RELATED TERMS: Defamiliarisation, Ostranenie or making strange; Architecture; Sculpture; Detournement; Everyday; House Attack
This piece of artwork by American sculptor Dennis Oppenheim, entitled Device to Root Out Evil, now stands as an upside-down church in Glenbrow, Canada. It was formerly displayed in Vancouver, but controversy over it blocking the ocean view because of where it stood caused it to be moved.
Oppenheim maintains that his interest is in exploring the dialogue between architecture and sculpture. From the perspective of narrative environments, Device to Root Out Evil, as well as highlighting the distinction between architecture and scuplture, combines architecture with narrativity or discursivity. Furthermore, much like Erwin Wurm’s “House Attack” in Vienna, Device to Root Out Evil juxtaposes the familiar with the unexpected within a mundane or everyday setting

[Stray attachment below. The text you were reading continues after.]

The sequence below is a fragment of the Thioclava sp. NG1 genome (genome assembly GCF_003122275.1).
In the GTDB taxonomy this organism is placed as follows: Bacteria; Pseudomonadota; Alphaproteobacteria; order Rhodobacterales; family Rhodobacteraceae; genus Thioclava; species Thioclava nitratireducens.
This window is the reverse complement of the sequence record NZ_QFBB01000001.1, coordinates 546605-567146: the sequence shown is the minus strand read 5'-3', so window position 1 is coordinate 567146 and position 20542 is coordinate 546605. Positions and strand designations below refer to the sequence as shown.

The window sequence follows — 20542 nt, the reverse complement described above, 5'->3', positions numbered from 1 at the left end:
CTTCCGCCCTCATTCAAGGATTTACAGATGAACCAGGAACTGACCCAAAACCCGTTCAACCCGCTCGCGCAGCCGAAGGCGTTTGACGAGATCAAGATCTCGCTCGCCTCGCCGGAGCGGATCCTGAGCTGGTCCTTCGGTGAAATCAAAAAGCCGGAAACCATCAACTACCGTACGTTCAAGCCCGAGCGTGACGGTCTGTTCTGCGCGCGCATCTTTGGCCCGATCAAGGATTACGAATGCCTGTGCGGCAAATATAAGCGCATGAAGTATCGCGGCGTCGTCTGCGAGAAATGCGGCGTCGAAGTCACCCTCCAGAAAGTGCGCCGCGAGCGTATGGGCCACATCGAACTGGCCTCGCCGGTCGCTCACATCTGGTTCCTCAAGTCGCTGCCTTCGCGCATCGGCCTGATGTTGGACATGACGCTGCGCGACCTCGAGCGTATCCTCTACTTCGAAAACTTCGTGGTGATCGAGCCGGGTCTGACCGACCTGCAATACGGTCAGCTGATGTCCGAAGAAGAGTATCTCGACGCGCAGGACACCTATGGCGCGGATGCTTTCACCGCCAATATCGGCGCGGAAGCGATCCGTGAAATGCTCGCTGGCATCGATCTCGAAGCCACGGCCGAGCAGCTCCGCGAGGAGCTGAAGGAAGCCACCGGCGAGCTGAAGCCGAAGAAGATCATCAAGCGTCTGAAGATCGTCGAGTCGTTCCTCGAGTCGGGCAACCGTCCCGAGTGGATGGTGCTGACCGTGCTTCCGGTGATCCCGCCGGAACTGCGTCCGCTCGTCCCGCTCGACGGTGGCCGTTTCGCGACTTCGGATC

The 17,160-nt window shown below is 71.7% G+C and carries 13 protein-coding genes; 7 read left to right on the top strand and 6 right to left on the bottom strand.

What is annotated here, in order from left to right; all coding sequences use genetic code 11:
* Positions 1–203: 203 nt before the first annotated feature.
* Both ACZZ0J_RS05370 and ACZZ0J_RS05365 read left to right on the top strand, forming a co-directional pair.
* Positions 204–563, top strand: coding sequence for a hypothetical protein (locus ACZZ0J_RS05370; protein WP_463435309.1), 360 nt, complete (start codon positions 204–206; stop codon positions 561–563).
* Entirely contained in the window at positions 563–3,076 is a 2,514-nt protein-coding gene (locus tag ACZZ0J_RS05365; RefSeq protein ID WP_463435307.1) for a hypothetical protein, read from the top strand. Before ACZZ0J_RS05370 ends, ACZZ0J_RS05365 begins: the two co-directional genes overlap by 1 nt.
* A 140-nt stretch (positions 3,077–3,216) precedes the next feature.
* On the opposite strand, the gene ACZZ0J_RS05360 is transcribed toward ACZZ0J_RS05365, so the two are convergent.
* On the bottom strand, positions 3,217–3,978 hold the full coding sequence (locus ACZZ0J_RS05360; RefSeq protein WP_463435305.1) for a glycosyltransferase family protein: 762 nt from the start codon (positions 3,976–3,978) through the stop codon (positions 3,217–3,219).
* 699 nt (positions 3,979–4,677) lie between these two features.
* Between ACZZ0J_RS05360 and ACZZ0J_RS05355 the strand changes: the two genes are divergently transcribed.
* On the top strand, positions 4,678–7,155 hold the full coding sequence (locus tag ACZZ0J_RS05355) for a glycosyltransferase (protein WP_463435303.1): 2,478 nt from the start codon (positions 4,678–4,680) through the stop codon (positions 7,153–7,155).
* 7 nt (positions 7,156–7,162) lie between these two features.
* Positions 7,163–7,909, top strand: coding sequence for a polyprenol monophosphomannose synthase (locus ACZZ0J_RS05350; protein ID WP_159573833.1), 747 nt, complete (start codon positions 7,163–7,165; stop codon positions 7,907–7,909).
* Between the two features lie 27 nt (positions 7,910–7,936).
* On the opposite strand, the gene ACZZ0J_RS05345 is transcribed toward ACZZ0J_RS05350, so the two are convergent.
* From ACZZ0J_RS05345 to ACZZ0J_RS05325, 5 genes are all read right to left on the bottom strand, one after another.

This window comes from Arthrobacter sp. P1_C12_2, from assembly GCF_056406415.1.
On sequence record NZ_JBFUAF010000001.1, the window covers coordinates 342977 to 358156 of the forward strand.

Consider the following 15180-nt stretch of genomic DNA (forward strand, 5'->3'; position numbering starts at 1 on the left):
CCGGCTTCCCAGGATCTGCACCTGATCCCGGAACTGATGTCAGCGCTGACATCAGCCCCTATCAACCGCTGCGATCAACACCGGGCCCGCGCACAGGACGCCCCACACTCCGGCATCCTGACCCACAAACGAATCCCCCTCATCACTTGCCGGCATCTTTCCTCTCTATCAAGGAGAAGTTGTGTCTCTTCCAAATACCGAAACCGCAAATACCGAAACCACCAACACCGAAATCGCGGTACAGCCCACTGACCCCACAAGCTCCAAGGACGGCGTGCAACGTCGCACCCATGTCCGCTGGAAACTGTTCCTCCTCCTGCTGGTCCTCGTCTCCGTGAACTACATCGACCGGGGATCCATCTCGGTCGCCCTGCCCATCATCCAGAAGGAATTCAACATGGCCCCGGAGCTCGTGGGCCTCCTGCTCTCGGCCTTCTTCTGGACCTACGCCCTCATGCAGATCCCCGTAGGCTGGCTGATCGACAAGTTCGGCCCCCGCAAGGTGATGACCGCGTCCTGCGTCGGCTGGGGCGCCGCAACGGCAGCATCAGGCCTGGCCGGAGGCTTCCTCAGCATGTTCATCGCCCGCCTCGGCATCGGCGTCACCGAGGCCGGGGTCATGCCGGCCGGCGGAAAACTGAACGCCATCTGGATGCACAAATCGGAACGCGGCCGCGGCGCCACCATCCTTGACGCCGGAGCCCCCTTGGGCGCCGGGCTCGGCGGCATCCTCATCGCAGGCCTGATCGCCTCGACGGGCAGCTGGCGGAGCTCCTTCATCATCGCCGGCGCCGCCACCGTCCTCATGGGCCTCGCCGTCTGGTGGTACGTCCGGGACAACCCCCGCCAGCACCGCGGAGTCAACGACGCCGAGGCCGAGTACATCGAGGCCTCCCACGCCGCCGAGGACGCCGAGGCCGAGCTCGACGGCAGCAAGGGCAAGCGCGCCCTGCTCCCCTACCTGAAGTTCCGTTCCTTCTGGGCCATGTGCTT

Oppenheim argues that turning the church upside down makes it more aggressive but not, in his opinion, blasphemous. Given its title, this is very much up for debate.